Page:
This week President Obama added fuel to the volatile national debate over the legalization of marijuana use.
“Middle-class kids don’t get locked up for smoking pot, and poor kids do,” the president said during a wide-ranging interview on various subjects with New Yorker editor David Remnick.
President Obama’s comments will likely be invoked during the 2014 Maryland General Assembly, which is considering bills in the House and the Senate that would legalize recreational use of marijuana in Maryland.
The Marijuana Control Act of 2014 would make the personal use, possession and limited home cultivation of marijuana legal for adults 21 and older. The legislation, which closely mirrors the law in Colorado that made recreational use legal on Jan. 1 there, would also set up a system in which marijuana is regulated and taxed like alcohol.
Colorado, the first state to implement the law, racked up about $5 million in retail sales in the week it was legal to buy pot for recreational use. Washington state is expected to open marijuana dispensaries later this year.
“When someone wants to purchase and use marijuana in Colorado, they get in their car, drive to one of the about 40 licensed retail marijuana stores that are open right now, show their ID to prove they’re over 21 and they walk up to a counter where there’s different strains of marijuana in little glass jars,” said Rachelle Yeung, a legislative analyst for the Marijuana Policy Project.
“What we want to do in Maryland, similarly to what we’ve done in Colorado, is take that existing underground market and place it behind business counters, place it in the hands of licensed regulated business people,” Yeung added.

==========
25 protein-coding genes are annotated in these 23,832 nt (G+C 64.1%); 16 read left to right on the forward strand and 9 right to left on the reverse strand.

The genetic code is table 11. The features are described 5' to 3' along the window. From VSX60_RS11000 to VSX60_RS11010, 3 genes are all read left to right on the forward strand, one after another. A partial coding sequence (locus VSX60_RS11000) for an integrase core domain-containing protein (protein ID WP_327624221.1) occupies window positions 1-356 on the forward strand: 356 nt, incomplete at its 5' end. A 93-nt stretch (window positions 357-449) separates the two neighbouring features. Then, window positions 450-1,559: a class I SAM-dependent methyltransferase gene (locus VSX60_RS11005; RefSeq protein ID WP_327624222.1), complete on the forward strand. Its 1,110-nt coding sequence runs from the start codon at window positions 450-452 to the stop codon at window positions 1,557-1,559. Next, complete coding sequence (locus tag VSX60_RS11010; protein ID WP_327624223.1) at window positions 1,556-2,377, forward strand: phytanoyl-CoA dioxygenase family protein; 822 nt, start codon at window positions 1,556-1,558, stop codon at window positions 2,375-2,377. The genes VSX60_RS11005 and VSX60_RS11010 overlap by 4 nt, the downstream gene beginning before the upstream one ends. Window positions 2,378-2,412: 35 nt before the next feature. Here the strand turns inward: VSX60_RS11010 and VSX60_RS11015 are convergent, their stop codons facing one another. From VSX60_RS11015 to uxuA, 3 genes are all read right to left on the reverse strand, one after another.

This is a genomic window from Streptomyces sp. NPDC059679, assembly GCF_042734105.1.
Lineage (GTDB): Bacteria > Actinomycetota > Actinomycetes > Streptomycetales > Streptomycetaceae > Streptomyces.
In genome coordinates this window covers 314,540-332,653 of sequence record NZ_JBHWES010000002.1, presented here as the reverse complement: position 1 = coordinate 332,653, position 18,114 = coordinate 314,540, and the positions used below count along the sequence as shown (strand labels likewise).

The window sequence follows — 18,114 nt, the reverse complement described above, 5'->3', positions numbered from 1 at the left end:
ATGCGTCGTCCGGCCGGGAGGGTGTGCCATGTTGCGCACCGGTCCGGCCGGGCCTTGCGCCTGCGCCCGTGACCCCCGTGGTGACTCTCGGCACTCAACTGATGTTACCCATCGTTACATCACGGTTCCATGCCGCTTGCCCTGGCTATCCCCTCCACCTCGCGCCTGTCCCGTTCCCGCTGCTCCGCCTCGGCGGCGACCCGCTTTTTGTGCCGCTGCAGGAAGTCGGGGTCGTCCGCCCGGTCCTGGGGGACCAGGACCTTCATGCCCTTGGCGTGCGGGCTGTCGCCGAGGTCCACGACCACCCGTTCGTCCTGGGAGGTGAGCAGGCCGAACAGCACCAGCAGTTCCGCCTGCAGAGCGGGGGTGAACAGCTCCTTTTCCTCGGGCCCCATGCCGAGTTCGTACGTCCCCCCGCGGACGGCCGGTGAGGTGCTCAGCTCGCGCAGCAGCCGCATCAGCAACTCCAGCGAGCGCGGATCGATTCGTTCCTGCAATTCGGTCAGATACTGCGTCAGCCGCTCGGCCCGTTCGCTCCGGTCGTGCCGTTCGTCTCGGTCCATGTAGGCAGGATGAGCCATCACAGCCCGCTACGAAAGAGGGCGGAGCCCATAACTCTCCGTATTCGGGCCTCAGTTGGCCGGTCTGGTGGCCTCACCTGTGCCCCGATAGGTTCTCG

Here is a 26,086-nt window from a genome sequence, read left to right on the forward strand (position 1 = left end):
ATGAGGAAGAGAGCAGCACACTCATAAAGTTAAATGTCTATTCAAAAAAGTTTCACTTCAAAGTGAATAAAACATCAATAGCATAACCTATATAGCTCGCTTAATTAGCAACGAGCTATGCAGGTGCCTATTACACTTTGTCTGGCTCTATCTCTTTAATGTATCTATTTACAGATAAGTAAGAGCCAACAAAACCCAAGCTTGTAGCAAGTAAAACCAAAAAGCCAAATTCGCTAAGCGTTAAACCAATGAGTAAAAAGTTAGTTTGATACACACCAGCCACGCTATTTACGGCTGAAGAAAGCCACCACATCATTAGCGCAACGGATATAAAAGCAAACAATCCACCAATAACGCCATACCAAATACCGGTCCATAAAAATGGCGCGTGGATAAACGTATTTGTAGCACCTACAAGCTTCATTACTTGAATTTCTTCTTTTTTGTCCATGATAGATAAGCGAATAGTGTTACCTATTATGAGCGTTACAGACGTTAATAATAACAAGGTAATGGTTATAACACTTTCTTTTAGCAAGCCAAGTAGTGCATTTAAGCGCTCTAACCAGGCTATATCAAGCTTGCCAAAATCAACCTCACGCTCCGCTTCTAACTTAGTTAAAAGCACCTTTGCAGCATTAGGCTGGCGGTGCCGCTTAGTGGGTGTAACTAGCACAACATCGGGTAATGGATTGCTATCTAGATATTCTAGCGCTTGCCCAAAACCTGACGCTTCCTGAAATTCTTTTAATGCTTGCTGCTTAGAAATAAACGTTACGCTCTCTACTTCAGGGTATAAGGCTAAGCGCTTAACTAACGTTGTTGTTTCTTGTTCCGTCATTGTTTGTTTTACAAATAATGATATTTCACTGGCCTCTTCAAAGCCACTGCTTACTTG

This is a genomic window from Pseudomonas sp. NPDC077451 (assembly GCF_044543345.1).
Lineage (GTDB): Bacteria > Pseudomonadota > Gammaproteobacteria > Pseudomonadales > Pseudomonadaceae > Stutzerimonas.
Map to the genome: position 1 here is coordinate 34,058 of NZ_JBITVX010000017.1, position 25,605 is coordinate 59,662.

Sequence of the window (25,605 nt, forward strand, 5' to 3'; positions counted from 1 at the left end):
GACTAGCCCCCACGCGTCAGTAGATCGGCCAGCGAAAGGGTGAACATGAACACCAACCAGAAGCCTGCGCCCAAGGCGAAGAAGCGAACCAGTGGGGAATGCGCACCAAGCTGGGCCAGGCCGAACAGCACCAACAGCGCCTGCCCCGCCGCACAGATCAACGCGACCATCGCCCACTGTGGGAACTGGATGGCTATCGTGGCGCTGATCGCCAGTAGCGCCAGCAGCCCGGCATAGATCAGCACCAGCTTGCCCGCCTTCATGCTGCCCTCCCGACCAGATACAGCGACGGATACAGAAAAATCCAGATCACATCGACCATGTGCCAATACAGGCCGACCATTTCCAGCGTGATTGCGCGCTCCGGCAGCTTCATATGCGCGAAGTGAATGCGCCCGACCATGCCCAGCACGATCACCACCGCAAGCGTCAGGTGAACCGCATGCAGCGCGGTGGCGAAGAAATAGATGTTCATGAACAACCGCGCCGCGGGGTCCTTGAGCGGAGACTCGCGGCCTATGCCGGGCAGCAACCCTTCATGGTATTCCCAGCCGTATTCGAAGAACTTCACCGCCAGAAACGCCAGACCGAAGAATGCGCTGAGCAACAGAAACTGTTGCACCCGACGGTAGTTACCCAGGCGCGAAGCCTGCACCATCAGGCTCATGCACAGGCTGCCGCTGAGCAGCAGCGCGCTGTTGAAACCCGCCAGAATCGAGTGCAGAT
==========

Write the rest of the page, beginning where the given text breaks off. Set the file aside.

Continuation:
The House bill is sponsored by Baltimore City Del. Curt Anderson (D-Baltimore City) and Del. Sheila Hixson (D-Montgomery County) and in the Senate by Sen. Jamie Raskin (D-Montgomery County).
“We need to understand that arresting people for marijuana use can have devastating consequences for people’s ability to get jobs, housing, and education,” Anderson said recently. “Those unnecessary and misguided consequences are being concentrated in communities of color, because even though marijuana use rates are the same, Black Marylanders are disproportionately arrested for it.”
Although the legislation has wide support among Democrats, three of the state’s most prominent Democrats have come out against legalization of recreational use.
“I don’t think it serves anybody’s purpose to clog up the system with this type of offense, but I’m not going to be waving the Schmoke flag of legalization,” Mayor Stephanie Rawlings-Blake said last week, invoking the name of the city’s first elected Black mayor, Kurt Schmoke, who endorsed the decriminalization of drugs during testimony before Congress in 1988.
Maryland Gov. Martin O’Malley (D) has announced his opposition to legalization of recreational marijuana, as has Speaker of the House Michael Busch. Senate President Mike Miller said he supports legalizing and taxing marijuana like Colorado and Washington state.